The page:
avpu

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For those out there that have been in the military and have applied to medical school how did you tie in all of your experiences into your PS. Right now I work full time, I am active duty in the USMC, Full time student, And volunteering and shadowing at the local hospital 6 hrs a week. My GPA is good I would love to get it up a little more still I am at 3.65 right now.


But back to the original question how did those with military background tie that in with your PS.



Thank you.
 

Weoh

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Identify the common threads in your experiences (Marine, non-Marine, etc) that have the greatest impact on your personal development. I remember relating the core values of honor-courage-commitment as a Marine to being a physician. I related how each was important in each role, and how I have been in a constant process of developing these traits. I had some other non-Marine experiences that came into play as well, but they were put together in such a way that they pointed to how they'd play a cooperative role in aiding me as a physician.

Regardless of what you write about, however, make sure that it is about YOU.

Don't get too caught up in writing about your experiences that it becomes a story about the Marines, a deployment to X or whatever-- make sure that at the end of it all, your readers can get a real sense of who YOU are. So yes, write about your experiences-- but I'd suggest picking the most valuable one or two, and going deeply into it and identify YOUR role and/or its impact on YOU.

Feel free to pm me if you'd like more input- or just post here. I'll try to look back every once in awhile.

Good luck! Semper Fi
 

scottyT

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I've not yet applied but I'm working on my PS right now also. I'm hoping to have a rough draft by the time I take the MCAT in June so that I can use the lag time before score reporting to really finalize and hone it. Here are a few things I've thought to talk about but they have yet to develop into sentences or even complete thoughts.

Leadership/responsibility, discipline, the ability to make tough decisions, teamwork, depending on others and having them depend on you, ability to teach others & convey information (esp. if you're an NCO or higher).

And, of course, it helps to use specifics rather than vagaries. Start thinking of anecdotal evidence for how you epitomize whatever you're talking about and how it contributed to your decision to pursue medicine. But, like the last guy said, don't let it turn into a rambling rumination of your time in the Marines. Save that for steak night at the legion hall.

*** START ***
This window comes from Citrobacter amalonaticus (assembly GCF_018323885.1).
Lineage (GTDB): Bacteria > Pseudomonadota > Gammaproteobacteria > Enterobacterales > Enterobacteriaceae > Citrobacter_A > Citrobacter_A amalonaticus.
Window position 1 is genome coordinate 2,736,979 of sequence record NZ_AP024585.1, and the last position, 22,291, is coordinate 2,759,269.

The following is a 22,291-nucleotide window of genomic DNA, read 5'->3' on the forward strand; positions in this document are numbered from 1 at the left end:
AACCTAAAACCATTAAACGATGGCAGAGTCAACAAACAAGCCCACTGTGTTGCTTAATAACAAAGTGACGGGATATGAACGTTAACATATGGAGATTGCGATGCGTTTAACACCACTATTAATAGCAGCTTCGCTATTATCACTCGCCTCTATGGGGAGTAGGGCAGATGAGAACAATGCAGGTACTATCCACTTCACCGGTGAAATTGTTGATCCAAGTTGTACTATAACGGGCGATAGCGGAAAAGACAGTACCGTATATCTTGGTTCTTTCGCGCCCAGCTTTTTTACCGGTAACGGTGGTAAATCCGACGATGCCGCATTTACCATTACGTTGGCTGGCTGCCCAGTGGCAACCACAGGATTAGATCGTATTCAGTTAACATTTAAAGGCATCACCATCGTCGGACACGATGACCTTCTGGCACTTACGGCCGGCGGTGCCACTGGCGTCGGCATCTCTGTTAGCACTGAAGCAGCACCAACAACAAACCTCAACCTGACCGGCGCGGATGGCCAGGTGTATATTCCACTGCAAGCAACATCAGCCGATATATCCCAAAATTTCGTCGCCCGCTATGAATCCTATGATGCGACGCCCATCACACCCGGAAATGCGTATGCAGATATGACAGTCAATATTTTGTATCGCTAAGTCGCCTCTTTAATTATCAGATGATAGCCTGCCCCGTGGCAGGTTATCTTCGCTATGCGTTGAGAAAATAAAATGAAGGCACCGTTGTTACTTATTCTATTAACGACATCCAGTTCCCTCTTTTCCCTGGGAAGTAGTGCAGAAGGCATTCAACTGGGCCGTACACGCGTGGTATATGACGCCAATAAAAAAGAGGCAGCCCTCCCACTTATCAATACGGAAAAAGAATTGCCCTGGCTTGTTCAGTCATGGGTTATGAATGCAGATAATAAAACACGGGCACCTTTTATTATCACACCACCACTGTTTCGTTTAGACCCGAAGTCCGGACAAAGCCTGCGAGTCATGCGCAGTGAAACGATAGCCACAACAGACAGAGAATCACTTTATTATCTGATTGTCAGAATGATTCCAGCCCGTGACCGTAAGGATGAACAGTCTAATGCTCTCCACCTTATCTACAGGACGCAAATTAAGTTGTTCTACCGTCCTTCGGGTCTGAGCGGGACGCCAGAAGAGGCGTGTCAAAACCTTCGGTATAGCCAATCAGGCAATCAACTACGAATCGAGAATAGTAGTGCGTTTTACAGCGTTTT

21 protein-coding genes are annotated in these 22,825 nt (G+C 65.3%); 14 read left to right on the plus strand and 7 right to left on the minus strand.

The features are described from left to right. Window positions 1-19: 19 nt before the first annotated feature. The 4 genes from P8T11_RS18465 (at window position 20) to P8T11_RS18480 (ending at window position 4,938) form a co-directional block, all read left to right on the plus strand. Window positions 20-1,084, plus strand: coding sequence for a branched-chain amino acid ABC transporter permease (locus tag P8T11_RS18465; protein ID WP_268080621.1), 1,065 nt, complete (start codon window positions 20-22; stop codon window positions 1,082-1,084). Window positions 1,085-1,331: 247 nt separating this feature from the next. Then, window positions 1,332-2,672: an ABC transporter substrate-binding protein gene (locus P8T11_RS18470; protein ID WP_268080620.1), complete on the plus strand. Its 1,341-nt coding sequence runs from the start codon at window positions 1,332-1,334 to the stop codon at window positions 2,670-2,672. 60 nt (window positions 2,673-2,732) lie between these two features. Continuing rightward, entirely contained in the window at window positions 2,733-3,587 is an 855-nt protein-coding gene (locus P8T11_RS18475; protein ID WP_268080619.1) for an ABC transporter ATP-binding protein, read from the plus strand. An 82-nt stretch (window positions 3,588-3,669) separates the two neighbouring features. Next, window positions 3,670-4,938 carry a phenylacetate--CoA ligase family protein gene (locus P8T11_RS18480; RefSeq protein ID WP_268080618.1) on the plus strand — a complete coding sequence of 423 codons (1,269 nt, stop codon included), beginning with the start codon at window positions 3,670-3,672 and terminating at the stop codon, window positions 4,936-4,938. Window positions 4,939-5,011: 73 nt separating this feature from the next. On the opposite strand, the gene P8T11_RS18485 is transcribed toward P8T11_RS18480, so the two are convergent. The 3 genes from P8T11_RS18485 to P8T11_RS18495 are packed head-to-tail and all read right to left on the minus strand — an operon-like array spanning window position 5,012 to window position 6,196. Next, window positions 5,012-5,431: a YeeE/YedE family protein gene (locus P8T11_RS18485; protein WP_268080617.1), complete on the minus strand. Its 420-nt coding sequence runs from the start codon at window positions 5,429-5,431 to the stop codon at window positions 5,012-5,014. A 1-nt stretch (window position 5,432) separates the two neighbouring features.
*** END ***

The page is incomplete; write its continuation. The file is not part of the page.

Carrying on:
Semper Fi!
 
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avpu

avpu

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Thanks for the input! You brought up a couple of points that I was going to focus on.

1. Being the experience that I had during the Tsunami relief effort in Sumatra. I volunteered to stay out on the Island to help out all of the refugees. We were able to provide basic medical care, food, water, and shelter. Out of all of the experiences that I had during my stent in the Marine Corps I would put that one on the top of my list, based on the fact of how it made me feel after.

2. I didnt want to include to much information relating to the Marine Corps, making it seem that is the only thing in life that I have done.

Thanks once agian.
 

Weoh

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It sounds like you have a really good starting point.

2. I didnt want to include to much information relating to the Marine Corps, making it seem that is the only thing in life that I have done.

Thanks once agian.
With regard to your point above though, don't go too far in thinking that your experiences as a Marine aren't valuable (and I don't think that's what you're saying; I just want to point it out)-- even if it is the only thing that you've done since HS or college. It's an experience that most applicants don't/won't ever have, and it gives you a different perspective on working with others (peers and patients). Keep in mind that this is invaluable. Any additional experience (even if it's just one) is more valuable that only having had your nose to the grind in the sciences.

That's the long winded way of saying that "don't include too much USMC info," but definitely indicate that you have a leg up on much of the competition when it comes to leadership qualities, teamwork, etc.

Semper Fi
 

phrygian

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Prior FMF corpsman here and it sounds like you have a good start with your experience in Sumatra. For example, I linked those kinds of experiences I had to really seeing the medical needs of those less fortunate. Combine that with the maturity and leadership the Corps has taught you and you can build a good skeleton to build your statement on. Like others have said, it is not all you are so make sure that there is substance beyond the USMC. If you ever need additional proofreading help just send me a PM. Good luck!
 
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avpu

avpu

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Thanks for all of the support. It amazes me how many times I have re wrote, changed, edited, or simply started over so far.


Thanks once agian

jeffrey